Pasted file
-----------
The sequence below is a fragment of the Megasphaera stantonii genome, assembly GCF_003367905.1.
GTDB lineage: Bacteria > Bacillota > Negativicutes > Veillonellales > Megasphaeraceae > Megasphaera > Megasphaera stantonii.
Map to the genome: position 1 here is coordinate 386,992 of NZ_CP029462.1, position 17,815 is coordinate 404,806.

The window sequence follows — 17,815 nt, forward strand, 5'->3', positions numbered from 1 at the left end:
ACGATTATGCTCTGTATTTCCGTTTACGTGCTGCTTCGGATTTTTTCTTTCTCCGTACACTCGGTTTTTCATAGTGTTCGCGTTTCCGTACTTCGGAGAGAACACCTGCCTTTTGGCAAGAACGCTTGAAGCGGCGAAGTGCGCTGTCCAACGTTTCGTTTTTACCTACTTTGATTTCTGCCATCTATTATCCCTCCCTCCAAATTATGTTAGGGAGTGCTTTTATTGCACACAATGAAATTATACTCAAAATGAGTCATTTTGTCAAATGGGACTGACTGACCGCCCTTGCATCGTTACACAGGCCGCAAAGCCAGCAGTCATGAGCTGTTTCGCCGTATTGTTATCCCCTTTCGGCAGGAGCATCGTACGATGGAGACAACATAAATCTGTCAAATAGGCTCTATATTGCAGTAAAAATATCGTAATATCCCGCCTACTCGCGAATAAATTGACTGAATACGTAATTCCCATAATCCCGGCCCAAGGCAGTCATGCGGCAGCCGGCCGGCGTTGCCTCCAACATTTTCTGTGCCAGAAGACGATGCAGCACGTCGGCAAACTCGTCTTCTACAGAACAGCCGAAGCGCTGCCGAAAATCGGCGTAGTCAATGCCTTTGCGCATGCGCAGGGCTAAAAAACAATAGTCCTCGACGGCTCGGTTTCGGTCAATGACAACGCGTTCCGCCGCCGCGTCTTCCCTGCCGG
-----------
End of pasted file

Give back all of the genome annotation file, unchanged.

The sequence below is a fragment of the Megasphaera stantonii genome, assembly GCF_003367905.1.
GTDB lineage: Bacteria > Bacillota > Negativicutes > Veillonellales > Megasphaeraceae > Megasphaera > Megasphaera stantonii.
Map to the genome: position 1 here is coordinate 386,992 of NZ_CP029462.1, position 17,815 is coordinate 404,806.

The window sequence follows — 17,815 nt, forward strand, 5'->3', positions numbered from 1 at the left end:
ACGATTATGCTCTGTATTTCCGTTTACGTGCTGCTTCGGATTTTTTCTTTCTCCGTACACTCGGTTTTTCATAGTGTTCGCGTTTCCGTACTTCGGAGAGAACACCTGCCTTTTGGCAAGAACGCTTGAAGCGGCGAAGTGCGCTGTCCAACGTTTCGTTTTTACCTACTTTGATTTCTGCCATCTATTATCCCTCCCTCCAAATTATGTTAGGGAGTGCTTTTATTGCACACAATGAAATTATACTCAAAATGAGTCATTTTGTCAAATGGGACTGACTGACCGCCCTTGCATCGTTACACAGGCCGCAAAGCCAGCAGTCATGAGCTGTTTCGCCGTATTGTTATCCCCTTTCGGCAGGAGCATCGTACGATGGAGACAACATAAATCTGTCAAATAGGCTCTATATTGCAGTAAAAATATCGTAATATCCCGCCTACTCGCGAATAAATTGACTGAATACGTAATTCCCATAATCCCGGCCCAAGGCAGTCATGCGGCAGCCGGCCGGCGTTGCCTCCAACATTTTCTGTGCCAGAAGACGATGCAGCACGTCGGCAAACTCGTCTTCTACAGAACAGCCGAAGCGCTGCCGAAAATCGGCGTAGTCAATGCCTTTGCGCATGCGCAGGGCTAAAAAACAATAGTCCTCGACGGCTCGGTTTCGGTCAATGACAACGCGTTCCGCCGCCGCGTCTTCCCTGCCGG